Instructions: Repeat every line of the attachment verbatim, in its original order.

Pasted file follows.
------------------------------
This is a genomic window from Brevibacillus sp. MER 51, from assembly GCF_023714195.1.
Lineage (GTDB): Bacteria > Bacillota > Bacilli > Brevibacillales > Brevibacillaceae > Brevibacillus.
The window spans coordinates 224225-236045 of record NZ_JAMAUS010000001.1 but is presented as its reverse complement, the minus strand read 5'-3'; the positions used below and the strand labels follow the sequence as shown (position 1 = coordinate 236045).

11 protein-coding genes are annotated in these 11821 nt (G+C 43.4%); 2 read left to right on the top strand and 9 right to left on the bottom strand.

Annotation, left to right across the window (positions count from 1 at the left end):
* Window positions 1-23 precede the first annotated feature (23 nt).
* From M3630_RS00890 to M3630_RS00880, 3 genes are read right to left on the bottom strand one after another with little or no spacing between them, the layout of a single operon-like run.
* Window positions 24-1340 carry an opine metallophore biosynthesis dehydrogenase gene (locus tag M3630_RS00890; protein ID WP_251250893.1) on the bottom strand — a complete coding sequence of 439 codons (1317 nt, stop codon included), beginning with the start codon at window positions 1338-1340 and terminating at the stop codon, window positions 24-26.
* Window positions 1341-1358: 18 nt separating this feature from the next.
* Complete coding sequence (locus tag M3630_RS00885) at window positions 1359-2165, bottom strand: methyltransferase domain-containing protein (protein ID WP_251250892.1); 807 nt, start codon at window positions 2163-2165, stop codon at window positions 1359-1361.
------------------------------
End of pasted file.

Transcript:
This is a genomic window from Brevibacillus sp. MER 51, from assembly GCF_023714195.1.
Lineage (GTDB): Bacteria > Bacillota > Bacilli > Brevibacillales > Brevibacillaceae > Brevibacillus.
The window spans coordinates 224225-236045 of record NZ_JAMAUS010000001.1 but is presented as its reverse complement, the minus strand read 5'-3'; the positions used below and the strand labels follow the sequence as shown (position 1 = coordinate 236045).

11 protein-coding genes are annotated in these 11821 nt (G+C 43.4%); 2 read left to right on the top strand and 9 right to left on the bottom strand.

Annotation, left to right across the window (positions count from 1 at the left end):
* Window positions 1-23 precede the first annotated feature (23 nt).
* From M3630_RS00890 to M3630_RS00880, 3 genes are read right to left on the bottom strand one after another with little or no spacing between them, the layout of a single operon-like run.
* Window positions 24-1340 carry an opine metallophore biosynthesis dehydrogenase gene (locus tag M3630_RS00890; protein ID WP_251250893.1) on the bottom strand — a complete coding sequence of 439 codons (1317 nt, stop codon included), beginning with the start codon at window positions 1338-1340 and terminating at the stop codon, window positions 24-26.
* Window positions 1341-1358: 18 nt separating this feature from the next.
* Complete coding sequence (locus tag M3630_RS00885) at window positions 1359-2165, bottom strand: methyltransferase domain-containing protein (protein ID WP_251250892.1); 807 nt, start codon at window positions 2163-2165, stop codon at window positions 1359-1361.